On September 1, 1999, the American Stock Exchange LLC (“Amex” or “Exchange”) submitted to the Securities and Exchange Commission (“SEC” or ‘Commission”) pursuant to Section Start Printed Page 666519(b)(1) of the Securities Exchange Act of 1934 (‘Act”), and Rule 19b-4 thereunder, a proposed rule change to rescind Exchange Rule 106. The proposed rule change was published for comment in the Federal Register on October 22, 1999. The Commission did not receive any comment letters with respect to the proposal. This order approves the Exchange's proposal.
II. Description of the Proposal
The Amex proposes to delete Exchange Rule 106, “Substitute Principals.” Exchange rule 106 currently provides that: “No party to a contract shall be compelled to accept a substitute principal unless the name proposed to be substituted was declared in, and as part of, the bid or offer giving rise to the contract.” Rule 106 dates back to the 1921 Constitution of the New York Curb market, a predecessor of the Exchange. The Rule's original purpose appears to be related to the clearance and settlement of trades, specifically, the terms of contracts and the creditworthiness of counterparties. The proposed rule change was filed in response to a recent dispute where an Exchange member invoked Rule 106 in an attempt to renege on a contract. Apparently, the Exchange member's counterparty provided an incorrect give-up at the time of the trade, and later sought to correct the error by substituting the correct clearing member.
For the reasons discussed below, the Commission finds that the proposed rule change is consistent with the Act and the rules and regulations under the Act applicable to national securities exchange. In particular, the Commission believes the proposed rule change is consistent with the Section 6(b)(5)  requirements that the rules of an exchange be designed to promote just and equitable principles of trade, prevent fraudulent and manipulative acts and practices, and protect investors and the public interest. The Commission also finds that the proposal may serve to remove impediments to and perfect the mechanism of a free and open market by rescinding Rule 106, which provides a potential basis for parties to Exchange contracts to break trades without appropriate justification.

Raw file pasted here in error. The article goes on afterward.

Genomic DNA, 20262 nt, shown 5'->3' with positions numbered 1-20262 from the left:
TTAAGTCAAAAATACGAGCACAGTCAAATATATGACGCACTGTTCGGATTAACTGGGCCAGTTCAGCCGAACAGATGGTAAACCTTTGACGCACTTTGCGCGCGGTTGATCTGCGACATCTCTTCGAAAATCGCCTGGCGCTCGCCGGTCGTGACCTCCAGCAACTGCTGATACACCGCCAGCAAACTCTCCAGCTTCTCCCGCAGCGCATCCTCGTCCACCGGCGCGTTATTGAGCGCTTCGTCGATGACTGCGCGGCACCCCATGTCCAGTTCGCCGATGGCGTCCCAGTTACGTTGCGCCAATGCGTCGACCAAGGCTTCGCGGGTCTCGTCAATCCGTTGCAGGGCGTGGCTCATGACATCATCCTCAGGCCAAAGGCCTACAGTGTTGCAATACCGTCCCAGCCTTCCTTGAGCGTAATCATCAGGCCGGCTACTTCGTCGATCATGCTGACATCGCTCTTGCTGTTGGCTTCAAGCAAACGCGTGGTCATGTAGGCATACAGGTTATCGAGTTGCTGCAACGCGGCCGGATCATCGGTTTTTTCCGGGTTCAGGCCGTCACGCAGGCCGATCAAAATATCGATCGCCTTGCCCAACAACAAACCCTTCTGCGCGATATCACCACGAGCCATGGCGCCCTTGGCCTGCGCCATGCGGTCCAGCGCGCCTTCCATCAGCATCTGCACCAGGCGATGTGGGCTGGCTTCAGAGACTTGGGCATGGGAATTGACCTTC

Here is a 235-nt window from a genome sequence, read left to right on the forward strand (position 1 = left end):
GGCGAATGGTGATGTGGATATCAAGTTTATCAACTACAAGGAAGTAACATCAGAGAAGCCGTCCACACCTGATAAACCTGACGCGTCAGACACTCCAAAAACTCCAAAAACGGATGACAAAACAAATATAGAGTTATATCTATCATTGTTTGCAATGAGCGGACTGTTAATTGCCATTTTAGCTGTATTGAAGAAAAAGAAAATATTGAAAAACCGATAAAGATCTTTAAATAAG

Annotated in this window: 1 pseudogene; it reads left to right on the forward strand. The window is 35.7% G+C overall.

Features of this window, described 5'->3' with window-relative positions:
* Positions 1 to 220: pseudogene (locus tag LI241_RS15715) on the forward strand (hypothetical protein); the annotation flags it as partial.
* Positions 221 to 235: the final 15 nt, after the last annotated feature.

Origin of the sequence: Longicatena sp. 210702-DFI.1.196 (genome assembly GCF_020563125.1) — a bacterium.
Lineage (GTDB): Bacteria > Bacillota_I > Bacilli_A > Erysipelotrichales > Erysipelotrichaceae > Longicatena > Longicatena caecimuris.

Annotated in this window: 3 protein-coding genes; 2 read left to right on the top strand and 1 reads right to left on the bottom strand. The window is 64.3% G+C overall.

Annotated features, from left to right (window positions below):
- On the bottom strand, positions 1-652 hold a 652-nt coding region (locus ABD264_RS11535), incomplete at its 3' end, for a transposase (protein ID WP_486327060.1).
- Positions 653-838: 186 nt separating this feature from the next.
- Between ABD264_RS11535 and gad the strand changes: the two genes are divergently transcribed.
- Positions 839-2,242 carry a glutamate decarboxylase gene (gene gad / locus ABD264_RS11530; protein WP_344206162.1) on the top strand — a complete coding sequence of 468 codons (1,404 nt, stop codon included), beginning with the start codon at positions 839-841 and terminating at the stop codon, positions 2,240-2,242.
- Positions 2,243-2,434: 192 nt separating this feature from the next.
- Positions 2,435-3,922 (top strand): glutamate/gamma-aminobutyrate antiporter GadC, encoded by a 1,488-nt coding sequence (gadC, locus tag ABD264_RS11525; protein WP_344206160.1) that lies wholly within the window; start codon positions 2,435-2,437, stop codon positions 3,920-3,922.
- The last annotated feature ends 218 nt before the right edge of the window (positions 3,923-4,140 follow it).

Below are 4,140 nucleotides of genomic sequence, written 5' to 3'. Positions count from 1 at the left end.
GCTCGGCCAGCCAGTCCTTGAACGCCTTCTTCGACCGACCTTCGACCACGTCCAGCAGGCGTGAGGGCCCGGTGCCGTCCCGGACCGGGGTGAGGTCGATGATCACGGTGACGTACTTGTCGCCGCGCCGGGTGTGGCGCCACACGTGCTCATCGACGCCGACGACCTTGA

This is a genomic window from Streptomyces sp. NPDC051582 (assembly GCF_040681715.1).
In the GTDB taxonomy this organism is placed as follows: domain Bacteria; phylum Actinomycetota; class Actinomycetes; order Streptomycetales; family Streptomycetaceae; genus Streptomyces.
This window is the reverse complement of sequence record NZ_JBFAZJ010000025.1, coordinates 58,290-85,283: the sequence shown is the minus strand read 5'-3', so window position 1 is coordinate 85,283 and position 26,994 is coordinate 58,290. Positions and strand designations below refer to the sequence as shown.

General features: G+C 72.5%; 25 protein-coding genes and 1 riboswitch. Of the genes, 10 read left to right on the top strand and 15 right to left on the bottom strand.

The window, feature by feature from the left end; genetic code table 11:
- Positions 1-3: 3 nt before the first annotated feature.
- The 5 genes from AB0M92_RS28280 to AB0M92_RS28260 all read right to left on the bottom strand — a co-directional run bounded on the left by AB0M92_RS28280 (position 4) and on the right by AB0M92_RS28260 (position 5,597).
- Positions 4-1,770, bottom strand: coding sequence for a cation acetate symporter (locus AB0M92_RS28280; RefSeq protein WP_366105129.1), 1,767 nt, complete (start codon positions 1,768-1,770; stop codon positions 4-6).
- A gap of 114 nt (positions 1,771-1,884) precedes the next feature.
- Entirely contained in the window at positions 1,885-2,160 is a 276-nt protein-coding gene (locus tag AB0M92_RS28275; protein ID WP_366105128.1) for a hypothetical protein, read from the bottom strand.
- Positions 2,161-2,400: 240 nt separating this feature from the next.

Since Exchange Rule 106 was adopted in 1921 the process of clearance and settlement has evolved. Broker-dealers no longer compare individual trades as was the case at the time of the inception of Exchange Rule 106. Today, trades executed on the Amex are required to be cleared and settled through a registered clearing agency. Typically, clearing agencies guarantee the completion of a transaction by becoming the counterparty to each side of the transaction. This has substantially reduced the risk of trade default and made concerns about counterparty identity largely irrelevant.
Clearing agencies perform comparison, clearance, and settlement of trades. Clearance activities confirm the identity and quantity of the security being bought or sold, the transaction price and date, and the identity of the buyer and the seller, Settlement is the fulfillment, by the parties to the transaction, of the obligations of the trade.
The largest clearing agency is the National Securities Clearing Corporation (“NSCC”), which acts as the contraside to every trade it processes. The NSCC guarantees the trades of its member participants and incurs the risk of default from the time of the guarantee until the settlement of obligations and payments. Thus, it is the NSCC and not the Exchange member—as was the case in 1921—who assumes counterparty risk. When the NSCC guarantees a trade, it becomes the buyer to every seller and the seller to every buyer. As a result, the clearing corporation incurs the risk that a counterparty to a transaction might default on its obligations.
Rule 106 was adopted in another era, prior to the utilization of modern clearing practices. The total assumption of default risk by clearing agencies has obviated the need for Exchange members to maintain strict control over the identify of trading counterparties. Because clearing corporations like NSCC eliminate the risk of trade default, trades are guaranteed irrespective of the identity of a counterparty. Thus, in light of clearance corporations and modern clearance and settlement practices, Rule 106 no longer serves the purpose of protecting a counterparty from the default risks associated with a trade.
Furthermore, Rule 106 may have the disruptive effect of permitting parties to Exchange contracts to break trades without appropriate justification. This kind of action is contrary to the goals of preserving the public's interest and protecting investors. The Commission therefore believes it is appropriate for the Exchange to rescind Rule 106.
It is therefore ordered, pursuant to Section 19(b)(2) of the Act, that the proposed rule change (SR-Amex-99-35) is approved.
For the Commission, by the Division of Market Regulation, pursuant to delegated authority.Start Signature
Margaret H. McFarland,
4. Section 7 of the Article XXIV of the 1921 Constitution of the New York Curb Market stated: “No party to a contract shall be compelled to accept a substitute principal, unless the name proposed to be substituted shall be declared in marking the offer and as a party thereof.”Back to Citation
6. In approving this proposed rule change, the Commission has considered the proposal's impact on efficiency, competition, and capital formation. 15 U.S.C. 78c(f).Back to Citation
7. See American Stock Exchange Constitution, Article X, Section 2.Back to Citation
[FR Doc. 00-3036 Filed 2-9-00; 8:45 am]
BILLING CODE 8010-01-M